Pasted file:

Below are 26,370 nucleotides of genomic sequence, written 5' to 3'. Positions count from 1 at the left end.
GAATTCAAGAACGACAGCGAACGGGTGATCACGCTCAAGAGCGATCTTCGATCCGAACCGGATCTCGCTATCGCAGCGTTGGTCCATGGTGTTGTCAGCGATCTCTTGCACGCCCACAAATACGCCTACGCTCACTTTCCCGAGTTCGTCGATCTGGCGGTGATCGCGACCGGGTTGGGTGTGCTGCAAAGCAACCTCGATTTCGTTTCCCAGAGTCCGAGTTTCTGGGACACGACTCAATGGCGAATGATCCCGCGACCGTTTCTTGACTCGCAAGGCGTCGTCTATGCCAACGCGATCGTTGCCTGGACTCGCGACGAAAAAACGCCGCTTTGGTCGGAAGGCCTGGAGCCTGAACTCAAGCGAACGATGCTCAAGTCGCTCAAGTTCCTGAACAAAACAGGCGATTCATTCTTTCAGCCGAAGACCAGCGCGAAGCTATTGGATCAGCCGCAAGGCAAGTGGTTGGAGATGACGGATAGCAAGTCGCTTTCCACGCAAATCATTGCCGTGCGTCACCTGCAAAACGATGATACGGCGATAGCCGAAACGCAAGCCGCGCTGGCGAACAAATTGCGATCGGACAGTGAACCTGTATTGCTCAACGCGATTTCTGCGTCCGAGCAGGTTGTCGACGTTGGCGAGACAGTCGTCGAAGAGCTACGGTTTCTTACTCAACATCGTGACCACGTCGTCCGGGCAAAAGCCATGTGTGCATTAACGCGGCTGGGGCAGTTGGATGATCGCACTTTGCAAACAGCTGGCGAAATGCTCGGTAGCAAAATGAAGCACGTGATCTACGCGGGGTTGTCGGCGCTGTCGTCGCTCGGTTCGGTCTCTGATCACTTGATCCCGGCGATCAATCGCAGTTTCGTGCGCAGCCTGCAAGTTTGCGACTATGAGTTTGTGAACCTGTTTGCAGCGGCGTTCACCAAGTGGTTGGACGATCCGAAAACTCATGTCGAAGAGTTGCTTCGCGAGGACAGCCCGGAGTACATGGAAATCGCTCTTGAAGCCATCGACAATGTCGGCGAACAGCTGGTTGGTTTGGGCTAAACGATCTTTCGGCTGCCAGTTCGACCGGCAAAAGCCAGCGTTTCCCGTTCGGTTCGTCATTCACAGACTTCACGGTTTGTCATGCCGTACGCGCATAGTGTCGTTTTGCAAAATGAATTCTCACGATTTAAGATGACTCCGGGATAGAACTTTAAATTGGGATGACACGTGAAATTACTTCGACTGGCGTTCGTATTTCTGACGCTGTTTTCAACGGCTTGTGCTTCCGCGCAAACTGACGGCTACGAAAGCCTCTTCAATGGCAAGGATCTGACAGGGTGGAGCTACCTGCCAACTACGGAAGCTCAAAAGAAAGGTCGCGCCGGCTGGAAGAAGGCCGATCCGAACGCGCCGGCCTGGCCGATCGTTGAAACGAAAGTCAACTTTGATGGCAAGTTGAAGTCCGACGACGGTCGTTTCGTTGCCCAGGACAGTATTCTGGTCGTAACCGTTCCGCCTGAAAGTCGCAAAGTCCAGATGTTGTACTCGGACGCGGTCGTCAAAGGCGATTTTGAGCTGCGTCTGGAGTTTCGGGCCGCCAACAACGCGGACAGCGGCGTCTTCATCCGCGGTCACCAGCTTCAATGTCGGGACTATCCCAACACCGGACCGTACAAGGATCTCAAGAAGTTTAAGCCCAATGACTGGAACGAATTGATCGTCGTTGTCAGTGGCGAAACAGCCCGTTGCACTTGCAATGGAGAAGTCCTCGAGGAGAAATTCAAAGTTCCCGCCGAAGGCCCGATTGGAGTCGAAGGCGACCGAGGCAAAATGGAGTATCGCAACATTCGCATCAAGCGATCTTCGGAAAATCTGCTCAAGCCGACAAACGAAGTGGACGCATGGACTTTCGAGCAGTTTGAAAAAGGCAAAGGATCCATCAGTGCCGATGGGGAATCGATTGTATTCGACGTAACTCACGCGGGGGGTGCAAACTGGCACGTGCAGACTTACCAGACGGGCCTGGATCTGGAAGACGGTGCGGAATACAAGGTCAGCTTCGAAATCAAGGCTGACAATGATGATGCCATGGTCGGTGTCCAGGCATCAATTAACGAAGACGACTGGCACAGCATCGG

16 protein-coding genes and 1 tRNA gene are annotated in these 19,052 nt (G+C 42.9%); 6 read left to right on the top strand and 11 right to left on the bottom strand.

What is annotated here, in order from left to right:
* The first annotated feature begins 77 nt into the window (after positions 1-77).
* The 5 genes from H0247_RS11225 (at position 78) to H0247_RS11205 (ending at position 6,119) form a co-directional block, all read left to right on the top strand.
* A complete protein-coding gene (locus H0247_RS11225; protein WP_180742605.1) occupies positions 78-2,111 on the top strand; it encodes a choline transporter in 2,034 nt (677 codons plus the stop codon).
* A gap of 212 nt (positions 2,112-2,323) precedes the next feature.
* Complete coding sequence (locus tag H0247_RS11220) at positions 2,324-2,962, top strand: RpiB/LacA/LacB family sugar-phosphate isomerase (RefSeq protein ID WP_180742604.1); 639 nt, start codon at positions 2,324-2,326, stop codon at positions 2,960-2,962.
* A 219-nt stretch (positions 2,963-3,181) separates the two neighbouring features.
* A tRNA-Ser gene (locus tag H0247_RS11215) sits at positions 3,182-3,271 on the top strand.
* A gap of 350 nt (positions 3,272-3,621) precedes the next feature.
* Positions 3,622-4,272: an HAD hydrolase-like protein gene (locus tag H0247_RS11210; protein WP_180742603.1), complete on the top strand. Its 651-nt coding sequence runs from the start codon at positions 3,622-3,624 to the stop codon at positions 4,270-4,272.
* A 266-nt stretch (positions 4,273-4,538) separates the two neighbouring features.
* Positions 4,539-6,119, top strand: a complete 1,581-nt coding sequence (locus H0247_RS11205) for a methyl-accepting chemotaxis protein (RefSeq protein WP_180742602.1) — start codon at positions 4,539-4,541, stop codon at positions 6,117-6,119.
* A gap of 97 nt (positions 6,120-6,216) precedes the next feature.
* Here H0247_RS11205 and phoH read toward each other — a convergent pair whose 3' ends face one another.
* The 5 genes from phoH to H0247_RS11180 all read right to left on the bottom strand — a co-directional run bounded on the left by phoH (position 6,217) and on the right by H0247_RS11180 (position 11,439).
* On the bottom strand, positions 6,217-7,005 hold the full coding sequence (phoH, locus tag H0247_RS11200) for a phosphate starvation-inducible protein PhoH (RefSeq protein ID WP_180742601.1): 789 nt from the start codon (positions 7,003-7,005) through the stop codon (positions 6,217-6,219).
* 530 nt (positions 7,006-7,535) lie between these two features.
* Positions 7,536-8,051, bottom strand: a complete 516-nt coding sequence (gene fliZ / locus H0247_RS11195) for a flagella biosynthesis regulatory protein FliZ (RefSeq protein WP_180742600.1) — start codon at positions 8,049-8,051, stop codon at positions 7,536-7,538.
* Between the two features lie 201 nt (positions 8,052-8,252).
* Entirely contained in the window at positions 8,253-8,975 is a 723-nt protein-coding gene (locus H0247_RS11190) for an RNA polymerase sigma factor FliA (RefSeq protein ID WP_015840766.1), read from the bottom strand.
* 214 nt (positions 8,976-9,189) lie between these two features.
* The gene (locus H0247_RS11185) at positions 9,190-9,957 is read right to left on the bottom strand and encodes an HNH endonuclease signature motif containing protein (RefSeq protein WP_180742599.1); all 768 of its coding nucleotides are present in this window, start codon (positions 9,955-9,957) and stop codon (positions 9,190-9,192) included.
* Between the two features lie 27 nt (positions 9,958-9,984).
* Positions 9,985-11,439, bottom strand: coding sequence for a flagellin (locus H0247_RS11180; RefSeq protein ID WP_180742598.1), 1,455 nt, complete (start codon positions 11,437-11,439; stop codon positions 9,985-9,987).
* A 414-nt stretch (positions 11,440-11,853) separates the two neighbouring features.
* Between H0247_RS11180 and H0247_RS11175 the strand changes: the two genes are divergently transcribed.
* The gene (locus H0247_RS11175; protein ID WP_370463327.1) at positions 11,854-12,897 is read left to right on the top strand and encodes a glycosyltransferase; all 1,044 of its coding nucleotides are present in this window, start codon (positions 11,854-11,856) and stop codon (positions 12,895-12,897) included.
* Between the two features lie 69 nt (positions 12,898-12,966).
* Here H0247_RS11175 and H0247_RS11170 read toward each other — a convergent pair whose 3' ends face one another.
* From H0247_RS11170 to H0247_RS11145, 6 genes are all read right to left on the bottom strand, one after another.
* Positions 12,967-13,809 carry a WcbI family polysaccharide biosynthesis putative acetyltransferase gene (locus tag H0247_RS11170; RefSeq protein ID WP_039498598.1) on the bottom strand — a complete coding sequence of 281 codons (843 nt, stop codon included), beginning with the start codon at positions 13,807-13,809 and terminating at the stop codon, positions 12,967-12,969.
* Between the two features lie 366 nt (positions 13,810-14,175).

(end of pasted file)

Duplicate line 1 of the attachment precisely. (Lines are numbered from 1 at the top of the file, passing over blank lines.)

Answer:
Below are 26,370 nucleotides of genomic sequence, written 5' to 3'. Positions count from 1 at the left end.